Published on 11 June 2018

Monitorama Trip Report

Published on 11 June 2018

Monitorama was a 3 day conference held in Portland, Oregon that describes itself as an “Open Source Monitoring Conference Hackathon”.

I attended the 2018 edition and wanted to talk about a few talks that stood out:

Day 1

“Optimizing for Learning” by Logan McDonald

This was the first talk of the conference and it set a great tone. This talk centered on onboarding and emphasized that onboarding is all about how we learn. A couple key takeaways:

  • When information is transparent and available in your org, certain kinds of beginners can succeed. Make this information available!

  • Encourage low stakes “testing”: try things out in a low stakes environment before doing them for “real”. Whether this is a coding concept, or being on-call, people learn better in low stakes environments.

  • “Observable” systems lead to more easily onboarded systems. If, for every input there is an output then it is easier to build a mental model of the system experimentally.

  • Symmathesy is a cool word: basically means “the ways that we learn together, as a system”.

“On-Call Simulator” by Franka Schmidt

Speaking of teaching and onboarding, this talk was about using games to teach people how to be on call. This talk also emphasized how learning is better in low stakes, safe spaces. Games are great for that!

Other things Mapbox uses besides games are:

  • Buddy system! Every person going in to on call gets paired with a buddy. At first they just shadow the on-call person, sit with them, look at graphs, run commands etc. Later the more experienced buddy is shadowing them.

  • Onboarding bucket list: basically a checklist to measure onboarding progress. Contains things like: “Get woken up by an alert” or “Update status page”.

It’s important to have a culture of helping people check things off their list so they can get onboarded as quickly as possible.

Franka built games based off of past detailed postmortems. They were simple text adventures so that they would be easy for others to build. She did user research on her coworkers after they played the game asking them what about the game made it feel real or made it feel fake to make sure that the games were valuable. I don’t think we do enough practicing as an industry and I’m looking forward to trying this out in my work.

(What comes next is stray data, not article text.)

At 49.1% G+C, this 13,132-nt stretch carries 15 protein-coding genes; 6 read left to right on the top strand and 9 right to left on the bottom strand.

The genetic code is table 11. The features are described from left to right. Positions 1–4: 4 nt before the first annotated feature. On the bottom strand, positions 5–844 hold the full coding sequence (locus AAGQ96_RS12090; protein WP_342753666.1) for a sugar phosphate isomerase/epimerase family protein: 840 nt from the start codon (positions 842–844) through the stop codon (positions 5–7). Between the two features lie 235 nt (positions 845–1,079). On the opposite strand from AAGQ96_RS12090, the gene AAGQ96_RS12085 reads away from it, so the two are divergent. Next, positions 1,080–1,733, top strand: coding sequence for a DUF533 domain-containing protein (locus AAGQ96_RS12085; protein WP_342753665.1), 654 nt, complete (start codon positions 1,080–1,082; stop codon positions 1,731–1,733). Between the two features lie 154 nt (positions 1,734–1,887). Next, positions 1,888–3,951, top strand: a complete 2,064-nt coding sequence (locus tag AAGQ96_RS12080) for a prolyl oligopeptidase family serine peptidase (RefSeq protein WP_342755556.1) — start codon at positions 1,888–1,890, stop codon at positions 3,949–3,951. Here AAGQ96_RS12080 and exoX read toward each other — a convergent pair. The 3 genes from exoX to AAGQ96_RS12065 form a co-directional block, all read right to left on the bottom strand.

“Reduce Alert Fatigue” by Aditya Mukerjee

My big takeaway from this talk was actually not about alert fatigue at all, but decision fatigue! Decision fatigue is when the frequency or complexity of decision points causes a person to make mistakes or avoid decisions altogether. I think this is very applicable to what we’re trying to do at Windmill. We want to help people avoid decision fatigue in developer tools.

Alert fatigue deals with the observability of systems whereas decision fatigue deals with the controllability of systems. In other words the more observable your system is, the more chances for automated alerting. Similarly decisions result from controllability. The more controllable your system is (feature flags, load shedding, horizontal scaling) the more you run the risk of decision fatigue as you decide which of the many knobs that you should turn during a degradation.

It is important to not just reduce the frequency of alerts, but also the complexity in reacting to them.

Day 2

“Next-Generation Observability for Next-Generation Data: Video, Sensors, Telemetry” by Peter Bailis

This was one of my favorite talks of the conference. Peter Bailis is working on a team at Stanford that is trying to make machine learning more accessible by reducing the actual monetary cost of running machine learning jobs.

This has happened before with search. Search used to be a hard thing that only large, well-funded engineering teams could accomplish well. Now anyone can drop Solr or Lucene in to their project and have a great search experience. Let’s bring that to machine learning.